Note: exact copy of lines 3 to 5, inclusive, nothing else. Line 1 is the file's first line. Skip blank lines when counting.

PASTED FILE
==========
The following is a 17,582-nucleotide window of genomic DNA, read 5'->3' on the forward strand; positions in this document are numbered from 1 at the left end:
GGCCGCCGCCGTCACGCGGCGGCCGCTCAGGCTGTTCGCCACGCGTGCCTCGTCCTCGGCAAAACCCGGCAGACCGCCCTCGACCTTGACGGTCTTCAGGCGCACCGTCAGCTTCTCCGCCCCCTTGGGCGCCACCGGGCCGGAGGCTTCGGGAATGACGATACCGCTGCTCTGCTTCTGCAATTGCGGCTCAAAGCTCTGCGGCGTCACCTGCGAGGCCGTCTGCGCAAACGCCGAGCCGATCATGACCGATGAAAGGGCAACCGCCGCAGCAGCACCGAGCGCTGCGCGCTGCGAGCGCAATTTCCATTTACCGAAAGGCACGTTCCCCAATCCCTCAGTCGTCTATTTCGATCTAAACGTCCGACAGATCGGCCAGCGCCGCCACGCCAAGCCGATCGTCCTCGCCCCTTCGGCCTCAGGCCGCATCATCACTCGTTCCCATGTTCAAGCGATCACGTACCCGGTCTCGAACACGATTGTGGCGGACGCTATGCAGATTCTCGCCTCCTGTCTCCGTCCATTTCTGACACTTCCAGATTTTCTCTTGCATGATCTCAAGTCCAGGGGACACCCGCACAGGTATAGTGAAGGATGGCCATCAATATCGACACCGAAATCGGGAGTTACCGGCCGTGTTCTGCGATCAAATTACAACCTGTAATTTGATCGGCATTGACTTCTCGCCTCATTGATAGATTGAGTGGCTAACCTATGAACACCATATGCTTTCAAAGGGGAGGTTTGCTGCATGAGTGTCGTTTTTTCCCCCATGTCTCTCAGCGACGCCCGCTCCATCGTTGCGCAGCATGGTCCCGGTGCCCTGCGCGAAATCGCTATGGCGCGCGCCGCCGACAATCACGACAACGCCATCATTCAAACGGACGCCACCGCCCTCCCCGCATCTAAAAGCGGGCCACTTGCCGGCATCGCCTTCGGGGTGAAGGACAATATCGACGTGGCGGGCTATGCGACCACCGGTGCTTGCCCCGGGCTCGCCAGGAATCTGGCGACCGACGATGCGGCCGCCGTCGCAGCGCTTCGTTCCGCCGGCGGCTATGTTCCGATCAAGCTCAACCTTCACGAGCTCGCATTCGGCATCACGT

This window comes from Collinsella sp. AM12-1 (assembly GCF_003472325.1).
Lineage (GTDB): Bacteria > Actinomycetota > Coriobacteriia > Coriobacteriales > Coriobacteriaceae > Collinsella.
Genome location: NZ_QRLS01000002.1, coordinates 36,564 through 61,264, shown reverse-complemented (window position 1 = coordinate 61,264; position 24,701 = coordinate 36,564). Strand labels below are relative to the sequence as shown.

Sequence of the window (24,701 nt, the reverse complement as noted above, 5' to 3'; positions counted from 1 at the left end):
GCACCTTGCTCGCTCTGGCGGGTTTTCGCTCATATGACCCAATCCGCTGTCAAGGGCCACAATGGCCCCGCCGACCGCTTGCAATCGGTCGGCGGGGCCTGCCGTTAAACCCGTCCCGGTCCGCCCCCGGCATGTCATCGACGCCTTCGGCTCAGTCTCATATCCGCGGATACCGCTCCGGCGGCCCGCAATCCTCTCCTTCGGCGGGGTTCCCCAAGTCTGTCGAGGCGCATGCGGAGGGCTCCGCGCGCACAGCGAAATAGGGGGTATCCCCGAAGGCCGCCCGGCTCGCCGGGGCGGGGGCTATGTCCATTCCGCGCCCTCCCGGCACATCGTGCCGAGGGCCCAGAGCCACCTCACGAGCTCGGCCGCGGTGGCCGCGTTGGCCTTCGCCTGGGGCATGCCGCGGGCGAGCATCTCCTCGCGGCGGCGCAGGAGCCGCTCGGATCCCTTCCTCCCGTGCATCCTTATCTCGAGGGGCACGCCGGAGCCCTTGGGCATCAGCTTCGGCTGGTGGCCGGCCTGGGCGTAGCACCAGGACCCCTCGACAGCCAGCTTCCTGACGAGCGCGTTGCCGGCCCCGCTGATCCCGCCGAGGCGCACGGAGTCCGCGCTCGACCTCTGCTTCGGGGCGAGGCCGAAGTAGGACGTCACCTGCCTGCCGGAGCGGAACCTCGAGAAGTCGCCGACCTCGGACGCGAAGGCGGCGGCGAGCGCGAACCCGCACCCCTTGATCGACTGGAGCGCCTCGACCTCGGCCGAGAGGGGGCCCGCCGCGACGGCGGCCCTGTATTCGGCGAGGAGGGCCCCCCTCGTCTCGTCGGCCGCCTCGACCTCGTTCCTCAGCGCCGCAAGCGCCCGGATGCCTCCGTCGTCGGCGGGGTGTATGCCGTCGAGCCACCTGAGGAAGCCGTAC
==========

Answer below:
This window comes from Collinsella sp. AM12-1 (assembly GCF_003472325.1).
Lineage (GTDB): Bacteria > Actinomycetota > Coriobacteriia > Coriobacteriales > Coriobacteriaceae > Collinsella.
Genome location: NZ_QRLS01000002.1, coordinates 36,564 through 61,264, shown reverse-complemented (window position 1 = coordinate 61,264; position 24,701 = coordinate 36,564). Strand labels below are relative to the sequence as shown.